The vanilla feed, which lists the 15 most recent episodes as broadcast by TAL.
A feed of only new episodes, which does not include the reruns as broadcast by TAL.
Please note that this was not done with the permission or consent of NPR, PRI, or the fine folks at This American Life. Show your support, go to the TAL website, and donate 20 bucks.
I'm a big fan of the Chicago Public Radio show This American Life (TAL), which is broadcast on many US National Public Radio affiliates nationwide. For some reason, the public radio and TV business (in the US and elsewhere) has not yet figured out this whole Internet thing, and thus many of their online/podcast offerings are less than stellar.
Many young people do not listen to radio anymore. Even when I'm in the US - simply put - if This American Life, Democracy Now, Open Source, Radio Lab and other fantastic radio shows were not available as podcasts - there is no way I'd listen to them. I cannot concentrate on work while listening to an informative radio show, and thus for the most part, streaming them on my computer is just not practical. Instead, they are perfect for the tram ride/walk to work, airplane/bus trips, or walks in the park.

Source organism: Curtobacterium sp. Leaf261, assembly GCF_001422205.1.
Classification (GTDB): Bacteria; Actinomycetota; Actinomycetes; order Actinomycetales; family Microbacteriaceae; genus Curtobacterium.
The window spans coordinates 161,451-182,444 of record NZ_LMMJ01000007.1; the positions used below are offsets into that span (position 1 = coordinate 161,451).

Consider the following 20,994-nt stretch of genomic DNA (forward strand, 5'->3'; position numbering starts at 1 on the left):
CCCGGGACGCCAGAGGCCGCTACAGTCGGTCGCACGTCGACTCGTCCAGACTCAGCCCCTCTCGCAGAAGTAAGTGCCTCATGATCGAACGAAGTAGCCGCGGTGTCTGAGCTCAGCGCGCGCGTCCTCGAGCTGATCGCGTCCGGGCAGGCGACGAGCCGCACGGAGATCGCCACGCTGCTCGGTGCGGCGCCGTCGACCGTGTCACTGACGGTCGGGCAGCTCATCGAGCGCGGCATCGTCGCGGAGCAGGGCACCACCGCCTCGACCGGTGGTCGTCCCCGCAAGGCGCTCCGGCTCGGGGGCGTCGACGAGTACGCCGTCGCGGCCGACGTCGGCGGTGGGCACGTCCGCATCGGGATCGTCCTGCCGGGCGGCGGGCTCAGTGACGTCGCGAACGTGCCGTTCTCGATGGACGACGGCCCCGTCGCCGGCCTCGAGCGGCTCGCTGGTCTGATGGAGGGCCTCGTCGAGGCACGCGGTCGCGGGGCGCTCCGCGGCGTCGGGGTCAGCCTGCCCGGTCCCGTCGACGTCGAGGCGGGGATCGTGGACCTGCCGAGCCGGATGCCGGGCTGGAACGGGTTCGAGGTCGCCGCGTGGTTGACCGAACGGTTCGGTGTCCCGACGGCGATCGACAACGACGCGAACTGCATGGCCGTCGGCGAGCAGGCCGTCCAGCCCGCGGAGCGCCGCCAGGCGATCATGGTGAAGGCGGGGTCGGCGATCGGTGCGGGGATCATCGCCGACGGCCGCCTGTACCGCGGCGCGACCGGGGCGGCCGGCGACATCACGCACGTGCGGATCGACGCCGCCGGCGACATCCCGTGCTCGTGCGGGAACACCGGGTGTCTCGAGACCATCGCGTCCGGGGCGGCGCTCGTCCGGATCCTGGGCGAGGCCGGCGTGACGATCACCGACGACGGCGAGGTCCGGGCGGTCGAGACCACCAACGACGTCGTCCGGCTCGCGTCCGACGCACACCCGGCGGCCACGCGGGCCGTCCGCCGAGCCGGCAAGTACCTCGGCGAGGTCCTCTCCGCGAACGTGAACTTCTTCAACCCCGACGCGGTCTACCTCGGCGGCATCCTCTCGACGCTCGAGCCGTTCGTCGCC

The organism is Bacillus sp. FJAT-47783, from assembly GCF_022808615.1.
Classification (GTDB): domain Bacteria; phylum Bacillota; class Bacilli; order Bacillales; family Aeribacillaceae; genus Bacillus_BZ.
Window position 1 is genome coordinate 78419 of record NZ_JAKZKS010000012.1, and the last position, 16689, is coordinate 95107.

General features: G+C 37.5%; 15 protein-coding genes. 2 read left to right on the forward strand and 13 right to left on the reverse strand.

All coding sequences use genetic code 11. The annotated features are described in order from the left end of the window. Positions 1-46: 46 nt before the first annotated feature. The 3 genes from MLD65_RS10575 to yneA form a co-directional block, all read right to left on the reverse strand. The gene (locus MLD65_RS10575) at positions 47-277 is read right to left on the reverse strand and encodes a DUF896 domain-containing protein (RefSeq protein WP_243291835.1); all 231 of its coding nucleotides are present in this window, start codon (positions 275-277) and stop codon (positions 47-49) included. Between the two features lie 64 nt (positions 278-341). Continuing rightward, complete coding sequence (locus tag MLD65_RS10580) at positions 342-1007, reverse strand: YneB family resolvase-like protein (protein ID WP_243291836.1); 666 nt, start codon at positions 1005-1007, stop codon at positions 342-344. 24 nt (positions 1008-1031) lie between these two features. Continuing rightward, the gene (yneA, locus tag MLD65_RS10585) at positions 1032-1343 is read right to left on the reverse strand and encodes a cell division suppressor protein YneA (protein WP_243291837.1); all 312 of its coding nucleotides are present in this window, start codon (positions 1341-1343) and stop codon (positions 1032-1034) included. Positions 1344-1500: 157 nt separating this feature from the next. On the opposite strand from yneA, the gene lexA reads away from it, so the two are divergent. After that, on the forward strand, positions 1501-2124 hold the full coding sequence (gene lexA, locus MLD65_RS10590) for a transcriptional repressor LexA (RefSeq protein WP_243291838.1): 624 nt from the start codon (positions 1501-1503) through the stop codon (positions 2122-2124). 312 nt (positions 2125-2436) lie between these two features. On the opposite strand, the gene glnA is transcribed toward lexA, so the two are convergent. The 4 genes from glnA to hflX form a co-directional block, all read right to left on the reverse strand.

TAL's current business/podcasting model is as follows:
- The latest episode can be downloaded through a podcast feed for free from their website.
- Archived episodes can be streamed online (via a flash player) on their website but not downloaded.
- Listeners wishing to podcast archived episodes must buy them online - from either Apple's iTunes store, or audible.com for 99 cents
This is sub-optimal for many reasons - the most important of which is that I have no desire to enrich Steve Jobs. When I give money to TAL, it is through a direct donation on their website. I do not wish for Apple, or any other middleman to take 30-50%.